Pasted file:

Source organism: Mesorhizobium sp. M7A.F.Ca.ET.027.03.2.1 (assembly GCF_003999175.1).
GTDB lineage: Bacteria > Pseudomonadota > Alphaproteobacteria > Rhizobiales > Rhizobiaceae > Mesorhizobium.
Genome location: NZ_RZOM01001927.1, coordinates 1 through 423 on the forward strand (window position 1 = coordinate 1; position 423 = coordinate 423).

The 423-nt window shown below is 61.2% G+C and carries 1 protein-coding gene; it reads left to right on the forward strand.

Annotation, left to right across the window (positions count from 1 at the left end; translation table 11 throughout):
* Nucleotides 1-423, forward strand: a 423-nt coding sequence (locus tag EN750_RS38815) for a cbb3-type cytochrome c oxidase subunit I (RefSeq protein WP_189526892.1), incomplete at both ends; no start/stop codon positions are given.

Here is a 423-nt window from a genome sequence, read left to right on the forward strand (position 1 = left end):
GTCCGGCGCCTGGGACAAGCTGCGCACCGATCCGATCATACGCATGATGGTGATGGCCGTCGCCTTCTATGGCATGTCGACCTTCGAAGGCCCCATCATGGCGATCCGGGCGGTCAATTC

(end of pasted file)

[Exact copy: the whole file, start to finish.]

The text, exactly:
Source organism: Mesorhizobium sp. M7A.F.Ca.ET.027.03.2.1 (assembly GCF_003999175.1).
GTDB lineage: Bacteria > Pseudomonadota > Alphaproteobacteria > Rhizobiales > Rhizobiaceae > Mesorhizobium.
Genome location: NZ_RZOM01001927.1, coordinates 1 through 423 on the forward strand (window position 1 = coordinate 1; position 423 = coordinate 423).

The 423-nt window shown below is 61.2% G+C and carries 1 protein-coding gene; it reads left to right on the forward strand.

Annotation, left to right across the window (positions count from 1 at the left end; translation table 11 throughout):
* Nucleotides 1-423, forward strand: a 423-nt coding sequence (locus tag EN750_RS38815) for a cbb3-type cytochrome c oxidase subunit I (RefSeq protein WP_189526892.1), incomplete at both ends; no start/stop codon positions are given.

Here is a 423-nt window from a genome sequence, read left to right on the forward strand (position 1 = left end):
GTCCGGCGCCTGGGACAAGCTGCGCACCGATCCGATCATACGCATGATGGTGATGGCCGTCGCCTTCTATGGCATGTCGACCTTCGAAGGCCCCATCATGGCGATCCGGGCGGTCAATTC